Spring Semester 2021
REGISTRATION REQUIRED for each lecture. A Zoom link will be sent the day before the lecture to all those who have registered.
Friday, April 23, 2021 / 3:00-4:30pm EDT
The Application of Carbon Materials in Energy Storage Systems
Dr. Deyang Qu
Professor/Department Chair/Johnson Controls Endowed Professorship in Energy Storage Mechanical Engineering
University of Wisconsin Milwaukee, Wisconsin, USA
Carbon materials are used in almost all battery chemistries employed commercially nowadays. Solid carbons can be used as conductive agents, catalysts, hosting materials for Li insertion, or porous electrodes for, e.g., fuel cells and supercapacitors. Carbon physical and electro-chemical properties such as crystal structure (aspect ratio, turbostratic disorder), surface functionalities (group types and distribution), surface area, pore size distribution, and particle size and shape distribution (fibers, felts) play important roles in the performance and manufacture of industrially viable energy storage and conversion devices including batteries, fuel cells and supercapacitors. These devices and their related technologies are of great contemporary interest worldwide in order to satisfy anticipated market demands for, e.g., electric vehicles.
In this lecture, I will provide a high-level discussion of the impact of above carbon properties on both the manufacture and the performance of energy storage systems. I will use selected results from my research group (www.qugroup.us) as illustrative examples. Four broad areas will be considered:
- Basic properties of carbon materials which are important for energy storage (including high surface area amorphous carbon, normal and expanded graphite, and multi-layer graphene).
- Electrode manufacturing processability of carbon materials used as conductive agents (graphite, carbon black, nanoforms) with emphasis on electrode pore structure and porosity, mass transfer and spring-back (or rebounce), lubricity, and tool wear.
- Importance and role of carbon surface functionalities on the performance of carbon-based energy storage devices in terms of their impact on: (a) hydrophobicity and hydrophilicity; (b) wettability; (c) double-layer capacitance and pseudo-capacitance; and (d) solid electrolyte interface (SEI) layer formation.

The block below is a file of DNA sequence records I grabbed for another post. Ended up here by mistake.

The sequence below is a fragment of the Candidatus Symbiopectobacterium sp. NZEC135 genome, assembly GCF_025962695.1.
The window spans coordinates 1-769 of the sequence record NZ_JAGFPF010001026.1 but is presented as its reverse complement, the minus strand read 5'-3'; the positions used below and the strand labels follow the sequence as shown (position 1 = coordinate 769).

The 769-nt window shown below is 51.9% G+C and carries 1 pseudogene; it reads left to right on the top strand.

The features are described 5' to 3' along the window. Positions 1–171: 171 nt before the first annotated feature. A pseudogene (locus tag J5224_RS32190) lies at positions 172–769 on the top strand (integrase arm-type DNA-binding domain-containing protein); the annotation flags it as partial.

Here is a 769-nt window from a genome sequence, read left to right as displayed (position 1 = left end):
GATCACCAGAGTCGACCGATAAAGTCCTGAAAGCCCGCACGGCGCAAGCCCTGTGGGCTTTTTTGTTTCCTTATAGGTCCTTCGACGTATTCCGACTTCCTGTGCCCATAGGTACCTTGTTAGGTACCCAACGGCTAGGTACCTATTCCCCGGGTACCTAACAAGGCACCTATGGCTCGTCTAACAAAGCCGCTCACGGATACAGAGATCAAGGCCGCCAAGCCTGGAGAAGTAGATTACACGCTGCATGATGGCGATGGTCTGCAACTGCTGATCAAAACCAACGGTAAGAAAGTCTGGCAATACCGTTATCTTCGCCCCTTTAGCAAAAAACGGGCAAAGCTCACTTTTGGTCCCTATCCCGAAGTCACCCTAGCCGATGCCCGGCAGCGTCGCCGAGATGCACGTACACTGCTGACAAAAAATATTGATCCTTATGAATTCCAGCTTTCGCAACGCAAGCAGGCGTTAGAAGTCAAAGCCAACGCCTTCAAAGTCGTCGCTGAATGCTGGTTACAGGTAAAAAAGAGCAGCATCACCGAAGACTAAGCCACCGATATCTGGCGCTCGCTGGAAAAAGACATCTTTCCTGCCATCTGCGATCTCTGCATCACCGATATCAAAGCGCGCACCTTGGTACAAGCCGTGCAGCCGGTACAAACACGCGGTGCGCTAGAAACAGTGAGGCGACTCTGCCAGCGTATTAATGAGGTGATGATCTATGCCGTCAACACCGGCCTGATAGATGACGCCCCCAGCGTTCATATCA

Practical uses of carbon materials as: (a) catalysts for electro-reduction of oxygen and sulfur; and (b) host materials for Li (as in Li-ion anodes) and for hydrogen storage (both physical and electrochemical).
Prof. Deyang Qu is Chair of the Mechanical Engineering Department and Johnson Controls Endowed Chair Professor in Energy Storage Research in the University of Wisconsin Milwaukee (www.qugroup.us). He graduated with a B.Sc. in Electrochemistry with honors at the Department of Chemistry, Wuhan University, China in 1986. He continued his graduate studies at the University of Ottawa in Canada under the supervision of distinguished Professor B.E. Conway, and earned his Ph.D. in Electrochemistry in 1994. Among his honors, Prof. Qu counts having received the Electrochemical Society’s Battery Division Student Research Award in 1993. Right after his graduation, Prof. Qu started his career in the battery industry. He worked for twelve years as Senior Materials Chemist in Rayovac Battery Corporation before joining the Chemistry Dept. faculty of UMass Boston in 2005 and starting his current faculty position at UWM in 2015. Prof. Qu has developed well-funded research programs in the areas of Li-ion batteries, metal air batteries (Li-air and Zn-air), Lithium Sulfur batteries, Solid State Li batteries, lead acid batteries, alkaline batteries, fuel cells, supercapacitors and hydrogen storage materials. He has authored and coauthored a wide variety of publications, patents and review articles dealing with many aspects of energy storage and conversion materials and technologies.